nelson wrote:You definitely don't need to put money in your retirement account (yet)* except to get the company match, which you said they don't offer. Same thing with savings for the kids college. You can easily pay for their college if you didn't have debt. The interest rate for the debts easily will beat the interest rate for savings (and investments can go either way, but you're here to provide for your family, not gamble).

It depends. Ignore a company match at your peril. And you can't just contribute as much as you want to retirement plans and college savings plans later - there are annual limits.

Re: Help Me Prioritize - High Income, High Debt

Posted: Wed Nov 28, 2012 10:31 pm
by nelson
The thing about a car is, the dealers will give you a lower interest rate on cars they make a lot of profit on. You're better off getting a cheap car for cash than an expensive one with a 0% interest rate.

And Allive, you should definitely pay off your debt. That will give you a greater return on your investment than investments will. Live by this rule: Never invest more than you can afford to lose. You just refinanced your home, that means you're in debt up to your eyeballs. You won't even be able to get a HELOC without equity. Yes, set aside cash (savings account) for emergencies just in case. But pay off your debt after that. You will be so much happier without debt and then you really can afford to lose on investments because you'll have a place to live (just save enough for the tax man).

Re: Help Me Prioritize - High Income, High Debt

Posted: Wed Nov 28, 2012 10:41 pm
by nelson
stannius wrote:It depends. Ignore a company match at your peril. And you can't just contribute as much as you want to retirement plans and college savings plans later - there are annual limits.
I agree that it's worth getting the company match. However Cicero said his company doesn't offer a match. Also yes there are annual limits on tax advantaged accounts but paying debts is tax free already (well, except for mortgage interest deduction but meh, there's a standard deduction you can use instead). Think of it this way, if I can save $1000 per year in interest on student loans, the IRS won't tax me on the money saved. They also wont tax me on money I put into a Roth. The difference is, the $1000 toward the student loan is a guaranteed high interest rate. There are no guarantees with investments. Plus, once all your debts are paid, you can max out the tax advantaged accounts without even trying. And you won't feel bad about it. You can use excess money for taxable investment accounts or vacations or whatever you want because you have no debt.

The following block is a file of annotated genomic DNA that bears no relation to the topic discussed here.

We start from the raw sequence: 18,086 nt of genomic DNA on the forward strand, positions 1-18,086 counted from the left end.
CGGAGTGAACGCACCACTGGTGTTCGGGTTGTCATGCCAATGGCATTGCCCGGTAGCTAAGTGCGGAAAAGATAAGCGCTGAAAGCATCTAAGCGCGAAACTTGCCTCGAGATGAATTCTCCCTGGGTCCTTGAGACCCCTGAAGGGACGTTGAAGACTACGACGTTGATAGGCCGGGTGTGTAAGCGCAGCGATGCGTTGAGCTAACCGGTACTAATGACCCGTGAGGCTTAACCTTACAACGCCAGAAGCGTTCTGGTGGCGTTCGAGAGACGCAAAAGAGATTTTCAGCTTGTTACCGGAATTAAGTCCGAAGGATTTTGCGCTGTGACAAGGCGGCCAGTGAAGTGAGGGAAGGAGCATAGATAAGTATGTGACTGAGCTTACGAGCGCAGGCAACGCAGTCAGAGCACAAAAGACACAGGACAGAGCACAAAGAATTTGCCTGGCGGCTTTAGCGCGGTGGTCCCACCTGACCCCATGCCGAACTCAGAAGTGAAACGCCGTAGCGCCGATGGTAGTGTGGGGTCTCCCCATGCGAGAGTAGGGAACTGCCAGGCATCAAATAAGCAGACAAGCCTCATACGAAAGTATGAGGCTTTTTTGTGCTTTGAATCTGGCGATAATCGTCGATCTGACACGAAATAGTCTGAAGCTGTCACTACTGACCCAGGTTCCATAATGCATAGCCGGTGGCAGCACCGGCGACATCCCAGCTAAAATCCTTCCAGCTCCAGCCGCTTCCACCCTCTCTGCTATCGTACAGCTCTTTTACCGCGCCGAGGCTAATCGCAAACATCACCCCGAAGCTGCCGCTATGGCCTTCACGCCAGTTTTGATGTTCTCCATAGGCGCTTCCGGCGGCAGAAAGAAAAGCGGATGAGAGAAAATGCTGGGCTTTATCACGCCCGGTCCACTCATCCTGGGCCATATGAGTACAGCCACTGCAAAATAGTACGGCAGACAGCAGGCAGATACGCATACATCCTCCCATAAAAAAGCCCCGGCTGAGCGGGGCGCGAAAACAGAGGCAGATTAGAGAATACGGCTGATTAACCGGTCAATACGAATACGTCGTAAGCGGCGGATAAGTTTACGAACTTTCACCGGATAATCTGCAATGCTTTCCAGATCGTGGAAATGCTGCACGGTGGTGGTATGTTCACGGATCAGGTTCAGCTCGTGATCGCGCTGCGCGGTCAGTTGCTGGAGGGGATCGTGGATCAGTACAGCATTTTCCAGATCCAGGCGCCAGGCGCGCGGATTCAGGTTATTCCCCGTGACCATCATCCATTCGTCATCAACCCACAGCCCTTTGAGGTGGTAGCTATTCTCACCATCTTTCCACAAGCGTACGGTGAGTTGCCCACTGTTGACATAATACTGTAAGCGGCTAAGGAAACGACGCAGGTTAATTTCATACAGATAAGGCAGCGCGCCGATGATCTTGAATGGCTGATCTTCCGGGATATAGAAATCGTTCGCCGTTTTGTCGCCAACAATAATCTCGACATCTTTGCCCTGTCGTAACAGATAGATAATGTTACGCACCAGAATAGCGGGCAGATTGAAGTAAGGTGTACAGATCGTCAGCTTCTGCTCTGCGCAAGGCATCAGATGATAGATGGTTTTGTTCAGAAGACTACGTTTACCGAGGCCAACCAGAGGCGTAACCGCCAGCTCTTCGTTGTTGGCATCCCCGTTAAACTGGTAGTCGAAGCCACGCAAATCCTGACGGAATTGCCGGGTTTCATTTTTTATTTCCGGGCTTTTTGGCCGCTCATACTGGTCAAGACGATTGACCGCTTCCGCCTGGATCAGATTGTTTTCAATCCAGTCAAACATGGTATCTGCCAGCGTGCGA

Re: Help Me Prioritize - High Income, High Debt

Posted: Tue Dec 04, 2012 3:04 pm
by Eagle
Cicero, have you considered ways to either increase your income or lower your expenses?

See http://www.getrichslowly.org/forum/viewtopic.php?f=14&t=47102 for ways to save money.

What items could you reduce or slash off your budget?

Re: Help Me Prioritize - High Income, High Debt

Posted: Sat Dec 08, 2012 8:39 am
by tazdollars
So, just a guess, but I'm betting your a 3rd or 4th year associate at a D.C. area or maybe Chicago area law firm. Am I close? :)

I was in your same shoes, except my home was a fair bit cheaper and my only debt was student loans. The only way out of this mess is focus, focus, focus on getting rid of that student loan debt. My wife and I bought almost nothing and would even have games where we could see if we could go a whole month without spending money on anything but gas, groceries, and utilities. We banged about $110,000 of debt out in 3 years that way, with some help from annual bonuses.

Turns out, after three years, I was so burned out from that job that I had to leave for a smaller legal market with a better standard of living. You know what? I was able to do just that (and have my wife stay home) because we had no debt. My quality of life went through the roof when I went to billing only about 2,000 hours/year instead of around 3,000 (no kidding).

Right now, you've got to realize you're an indentured servant and once you realize that, you can focus on working your way to freedom. I have colleagues now who make $250,000/year and still run out of money at the end of each month while carrying huge debts and they are miserable. I make significantly more than that, but maintain a lifestyle that I could sustain with an $80,000 salary and the peace and contentment from that is really immeasurable.

Sorry for the speech, but I want to encourage you to push through this so you can really achieve a life worth living.